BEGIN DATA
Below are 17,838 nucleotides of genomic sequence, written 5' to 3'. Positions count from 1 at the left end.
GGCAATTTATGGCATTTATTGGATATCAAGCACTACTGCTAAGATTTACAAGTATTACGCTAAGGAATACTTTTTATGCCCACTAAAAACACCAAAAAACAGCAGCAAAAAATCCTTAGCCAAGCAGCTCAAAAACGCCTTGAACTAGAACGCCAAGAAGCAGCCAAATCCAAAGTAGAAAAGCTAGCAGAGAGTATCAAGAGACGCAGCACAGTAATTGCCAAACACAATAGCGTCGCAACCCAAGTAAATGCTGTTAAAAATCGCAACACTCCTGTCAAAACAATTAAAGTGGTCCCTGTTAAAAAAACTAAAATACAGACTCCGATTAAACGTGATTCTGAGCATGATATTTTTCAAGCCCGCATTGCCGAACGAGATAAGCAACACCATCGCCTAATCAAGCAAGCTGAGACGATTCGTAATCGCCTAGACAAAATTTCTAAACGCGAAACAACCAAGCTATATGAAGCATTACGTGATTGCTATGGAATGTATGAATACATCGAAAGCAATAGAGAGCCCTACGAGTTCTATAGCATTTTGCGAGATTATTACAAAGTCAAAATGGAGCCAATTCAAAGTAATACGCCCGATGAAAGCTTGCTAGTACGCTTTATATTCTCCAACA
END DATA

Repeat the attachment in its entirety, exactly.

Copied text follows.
Below are 17,838 nucleotides of genomic sequence, written 5' to 3'. Positions count from 1 at the left end.
GGCAATTTATGGCATTTATTGGATATCAAGCACTACTGCTAAGATTTACAAGTATTACGCTAAGGAATACTTTTTATGCCCACTAAAAACACCAAAAAACAGCAGCAAAAAATCCTTAGCCAAGCAGCTCAAAAACGCCTTGAACTAGAACGCCAAGAAGCAGCCAAATCCAAAGTAGAAAAGCTAGCAGAGAGTATCAAGAGACGCAGCACAGTAATTGCCAAACACAATAGCGTCGCAACCCAAGTAAATGCTGTTAAAAATCGCAACACTCCTGTCAAAACAATTAAAGTGGTCCCTGTTAAAAAAACTAAAATACAGACTCCGATTAAACGTGATTCTGAGCATGATATTTTTCAAGCCCGCATTGCCGAACGAGATAAGCAACACCATCGCCTAATCAAGCAAGCTGAGACGATTCGTAATCGCCTAGACAAAATTTCTAAACGCGAAACAACCAAGCTATATGAAGCATTACGTGATTGCTATGGAATGTATGAATACATCGAAAGCAATAGAGAGCCCTACGAGTTCTATAGCATTTTGCGAGATTATTACAAAGTCAAAATGGAGCCAATTCAAAGTAATACGCCCGATGAAAGCTTGCTAGTACGCTTTATATTCTCCAACA